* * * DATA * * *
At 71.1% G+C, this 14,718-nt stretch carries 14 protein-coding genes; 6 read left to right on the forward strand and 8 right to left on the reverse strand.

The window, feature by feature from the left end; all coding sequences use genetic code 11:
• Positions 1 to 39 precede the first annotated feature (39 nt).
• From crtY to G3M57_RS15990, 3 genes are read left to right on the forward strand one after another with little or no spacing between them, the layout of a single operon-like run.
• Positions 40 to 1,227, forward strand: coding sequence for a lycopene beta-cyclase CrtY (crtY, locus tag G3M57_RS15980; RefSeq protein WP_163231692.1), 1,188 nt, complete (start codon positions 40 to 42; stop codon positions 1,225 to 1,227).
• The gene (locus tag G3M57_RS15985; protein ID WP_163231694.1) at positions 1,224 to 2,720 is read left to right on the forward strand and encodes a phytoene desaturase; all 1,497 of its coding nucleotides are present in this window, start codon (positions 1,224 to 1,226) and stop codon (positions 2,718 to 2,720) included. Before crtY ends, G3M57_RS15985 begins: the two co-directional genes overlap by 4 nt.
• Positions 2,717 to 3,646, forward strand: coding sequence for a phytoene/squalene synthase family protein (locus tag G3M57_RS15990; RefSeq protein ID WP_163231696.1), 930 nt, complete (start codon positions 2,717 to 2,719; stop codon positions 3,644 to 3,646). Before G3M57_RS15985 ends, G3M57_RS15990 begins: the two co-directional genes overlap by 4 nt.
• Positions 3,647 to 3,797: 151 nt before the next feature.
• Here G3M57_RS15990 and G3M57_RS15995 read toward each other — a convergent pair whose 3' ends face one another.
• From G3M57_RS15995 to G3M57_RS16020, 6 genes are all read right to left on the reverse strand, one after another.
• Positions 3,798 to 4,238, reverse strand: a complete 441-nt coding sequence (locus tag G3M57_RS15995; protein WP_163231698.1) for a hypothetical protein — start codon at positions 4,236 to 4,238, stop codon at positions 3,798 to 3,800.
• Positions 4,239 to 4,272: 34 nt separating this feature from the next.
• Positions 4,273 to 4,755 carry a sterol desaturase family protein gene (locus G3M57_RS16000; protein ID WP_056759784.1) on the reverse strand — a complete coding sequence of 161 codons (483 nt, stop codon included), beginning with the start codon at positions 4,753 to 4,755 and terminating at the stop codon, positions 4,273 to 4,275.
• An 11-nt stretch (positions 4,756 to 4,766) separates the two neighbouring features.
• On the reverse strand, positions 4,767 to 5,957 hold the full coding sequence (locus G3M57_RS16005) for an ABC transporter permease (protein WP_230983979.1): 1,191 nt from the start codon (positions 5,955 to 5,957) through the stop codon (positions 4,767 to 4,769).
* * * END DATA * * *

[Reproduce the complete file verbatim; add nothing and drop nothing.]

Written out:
At 71.1% G+C, this 14,718-nt stretch carries 14 protein-coding genes; 6 read left to right on the forward strand and 8 right to left on the reverse strand.

The window, feature by feature from the left end; all coding sequences use genetic code 11:
• Positions 1 to 39 precede the first annotated feature (39 nt).
• From crtY to G3M57_RS15990, 3 genes are read left to right on the forward strand one after another with little or no spacing between them, the layout of a single operon-like run.
• Positions 40 to 1,227, forward strand: coding sequence for a lycopene beta-cyclase CrtY (crtY, locus tag G3M57_RS15980; RefSeq protein WP_163231692.1), 1,188 nt, complete (start codon positions 40 to 42; stop codon positions 1,225 to 1,227).
• The gene (locus tag G3M57_RS15985; protein ID WP_163231694.1) at positions 1,224 to 2,720 is read left to right on the forward strand and encodes a phytoene desaturase; all 1,497 of its coding nucleotides are present in this window, start codon (positions 1,224 to 1,226) and stop codon (positions 2,718 to 2,720) included. Before crtY ends, G3M57_RS15985 begins: the two co-directional genes overlap by 4 nt.
• Positions 2,717 to 3,646, forward strand: coding sequence for a phytoene/squalene synthase family protein (locus tag G3M57_RS15990; RefSeq protein ID WP_163231696.1), 930 nt, complete (start codon positions 2,717 to 2,719; stop codon positions 3,644 to 3,646). Before G3M57_RS15985 ends, G3M57_RS15990 begins: the two co-directional genes overlap by 4 nt.
• Positions 3,647 to 3,797: 151 nt before the next feature.
• Here G3M57_RS15990 and G3M57_RS15995 read toward each other — a convergent pair whose 3' ends face one another.
• From G3M57_RS15995 to G3M57_RS16020, 6 genes are all read right to left on the reverse strand, one after another.
• Positions 3,798 to 4,238, reverse strand: a complete 441-nt coding sequence (locus tag G3M57_RS15995; protein WP_163231698.1) for a hypothetical protein — start codon at positions 4,236 to 4,238, stop codon at positions 3,798 to 3,800.
• Positions 4,239 to 4,272: 34 nt separating this feature from the next.
• Positions 4,273 to 4,755 carry a sterol desaturase family protein gene (locus G3M57_RS16000; protein ID WP_056759784.1) on the reverse strand — a complete coding sequence of 161 codons (483 nt, stop codon included), beginning with the start codon at positions 4,753 to 4,755 and terminating at the stop codon, positions 4,273 to 4,275.
• An 11-nt stretch (positions 4,756 to 4,766) separates the two neighbouring features.
• On the reverse strand, positions 4,767 to 5,957 hold the full coding sequence (locus G3M57_RS16005) for an ABC transporter permease (protein WP_230983979.1): 1,191 nt from the start codon (positions 5,955 to 5,957) through the stop codon (positions 4,767 to 4,769).